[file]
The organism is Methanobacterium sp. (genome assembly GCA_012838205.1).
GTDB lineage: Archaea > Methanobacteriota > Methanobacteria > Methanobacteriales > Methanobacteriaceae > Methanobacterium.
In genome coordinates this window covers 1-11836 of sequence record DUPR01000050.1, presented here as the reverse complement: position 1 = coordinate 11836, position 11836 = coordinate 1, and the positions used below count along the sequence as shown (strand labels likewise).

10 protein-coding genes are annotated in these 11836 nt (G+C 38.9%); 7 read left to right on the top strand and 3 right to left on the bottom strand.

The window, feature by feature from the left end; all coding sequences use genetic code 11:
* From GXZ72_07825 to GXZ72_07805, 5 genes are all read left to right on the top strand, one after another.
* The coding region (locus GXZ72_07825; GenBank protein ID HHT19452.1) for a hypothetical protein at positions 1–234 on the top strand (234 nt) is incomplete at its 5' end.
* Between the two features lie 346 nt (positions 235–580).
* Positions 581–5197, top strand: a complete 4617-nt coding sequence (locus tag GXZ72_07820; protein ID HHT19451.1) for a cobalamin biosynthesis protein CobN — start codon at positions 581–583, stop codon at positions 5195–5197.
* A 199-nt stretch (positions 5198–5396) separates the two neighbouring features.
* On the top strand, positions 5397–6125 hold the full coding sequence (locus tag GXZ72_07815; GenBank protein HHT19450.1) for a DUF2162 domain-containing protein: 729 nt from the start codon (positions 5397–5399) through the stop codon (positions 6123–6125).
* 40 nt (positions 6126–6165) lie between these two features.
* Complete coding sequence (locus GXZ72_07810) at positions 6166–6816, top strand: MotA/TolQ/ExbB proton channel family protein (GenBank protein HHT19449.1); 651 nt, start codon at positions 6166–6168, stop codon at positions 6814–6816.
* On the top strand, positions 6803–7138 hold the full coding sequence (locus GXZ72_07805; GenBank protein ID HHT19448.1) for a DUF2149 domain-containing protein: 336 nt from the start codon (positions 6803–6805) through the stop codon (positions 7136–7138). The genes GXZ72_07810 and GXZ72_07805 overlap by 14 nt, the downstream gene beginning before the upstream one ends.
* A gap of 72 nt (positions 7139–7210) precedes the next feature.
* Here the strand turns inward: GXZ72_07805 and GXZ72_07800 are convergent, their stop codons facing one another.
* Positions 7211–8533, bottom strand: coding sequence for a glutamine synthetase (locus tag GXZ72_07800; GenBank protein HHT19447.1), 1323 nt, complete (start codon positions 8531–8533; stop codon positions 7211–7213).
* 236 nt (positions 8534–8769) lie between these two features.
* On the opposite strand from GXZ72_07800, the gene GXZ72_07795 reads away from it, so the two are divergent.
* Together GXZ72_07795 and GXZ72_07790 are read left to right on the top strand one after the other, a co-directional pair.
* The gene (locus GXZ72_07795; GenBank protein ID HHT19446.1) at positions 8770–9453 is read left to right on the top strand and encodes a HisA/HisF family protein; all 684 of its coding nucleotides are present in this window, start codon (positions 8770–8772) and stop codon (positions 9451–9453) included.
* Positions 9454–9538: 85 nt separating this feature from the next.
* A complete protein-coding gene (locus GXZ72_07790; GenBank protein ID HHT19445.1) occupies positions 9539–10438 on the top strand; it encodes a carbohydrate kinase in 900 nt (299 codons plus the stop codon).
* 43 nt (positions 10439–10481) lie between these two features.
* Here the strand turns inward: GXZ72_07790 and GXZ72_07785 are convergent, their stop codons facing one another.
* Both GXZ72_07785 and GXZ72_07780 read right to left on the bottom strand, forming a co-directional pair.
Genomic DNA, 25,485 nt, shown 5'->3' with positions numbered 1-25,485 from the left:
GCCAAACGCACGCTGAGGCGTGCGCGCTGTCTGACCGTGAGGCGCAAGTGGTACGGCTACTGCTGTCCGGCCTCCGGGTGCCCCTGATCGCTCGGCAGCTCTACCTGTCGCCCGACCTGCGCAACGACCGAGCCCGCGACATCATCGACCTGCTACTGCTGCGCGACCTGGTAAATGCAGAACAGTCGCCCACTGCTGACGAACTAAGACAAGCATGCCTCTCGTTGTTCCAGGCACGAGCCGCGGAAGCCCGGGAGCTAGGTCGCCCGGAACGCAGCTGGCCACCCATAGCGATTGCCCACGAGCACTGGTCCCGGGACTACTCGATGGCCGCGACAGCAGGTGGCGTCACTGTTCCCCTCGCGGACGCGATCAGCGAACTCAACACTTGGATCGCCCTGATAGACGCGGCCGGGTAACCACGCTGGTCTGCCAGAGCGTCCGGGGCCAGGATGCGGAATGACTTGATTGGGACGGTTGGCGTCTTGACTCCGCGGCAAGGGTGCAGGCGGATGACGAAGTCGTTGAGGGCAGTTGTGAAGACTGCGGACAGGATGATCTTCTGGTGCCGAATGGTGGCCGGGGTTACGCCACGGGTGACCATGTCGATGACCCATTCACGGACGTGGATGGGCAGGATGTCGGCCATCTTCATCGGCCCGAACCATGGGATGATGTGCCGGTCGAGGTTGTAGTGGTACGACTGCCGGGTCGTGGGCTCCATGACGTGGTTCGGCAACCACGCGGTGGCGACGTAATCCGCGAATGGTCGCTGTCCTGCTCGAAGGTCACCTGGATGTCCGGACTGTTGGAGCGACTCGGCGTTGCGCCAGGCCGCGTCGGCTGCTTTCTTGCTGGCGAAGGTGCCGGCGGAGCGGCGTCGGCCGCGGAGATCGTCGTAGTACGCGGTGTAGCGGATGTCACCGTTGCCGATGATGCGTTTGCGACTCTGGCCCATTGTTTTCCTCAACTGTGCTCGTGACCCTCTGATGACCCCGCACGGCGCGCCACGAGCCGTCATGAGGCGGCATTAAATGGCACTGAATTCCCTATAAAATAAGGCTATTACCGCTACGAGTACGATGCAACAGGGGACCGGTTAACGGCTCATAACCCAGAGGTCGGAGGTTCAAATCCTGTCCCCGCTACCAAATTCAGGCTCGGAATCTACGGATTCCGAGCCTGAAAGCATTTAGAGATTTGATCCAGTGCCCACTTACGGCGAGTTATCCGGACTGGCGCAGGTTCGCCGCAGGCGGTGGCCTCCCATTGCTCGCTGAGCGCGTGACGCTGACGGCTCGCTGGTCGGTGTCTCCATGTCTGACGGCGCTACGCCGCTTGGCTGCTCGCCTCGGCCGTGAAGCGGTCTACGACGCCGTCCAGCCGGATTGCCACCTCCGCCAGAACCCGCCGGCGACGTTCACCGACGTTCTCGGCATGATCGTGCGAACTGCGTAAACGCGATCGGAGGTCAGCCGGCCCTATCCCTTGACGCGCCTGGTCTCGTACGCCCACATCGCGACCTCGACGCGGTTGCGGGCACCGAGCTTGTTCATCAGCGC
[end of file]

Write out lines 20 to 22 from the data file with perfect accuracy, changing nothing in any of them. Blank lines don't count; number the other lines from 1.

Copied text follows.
* Together GXZ72_07795 and GXZ72_07790 are read left to right on the top strand one after the other, a co-directional pair.
* The gene (locus GXZ72_07795; GenBank protein ID HHT19446.1) at positions 8770–9453 is read left to right on the top strand and encodes a HisA/HisF family protein; all 684 of its coding nucleotides are present in this window, start codon (positions 8770–8772) and stop codon (positions 9451–9453) included.
* Positions 9454–9538: 85 nt separating this feature from the next.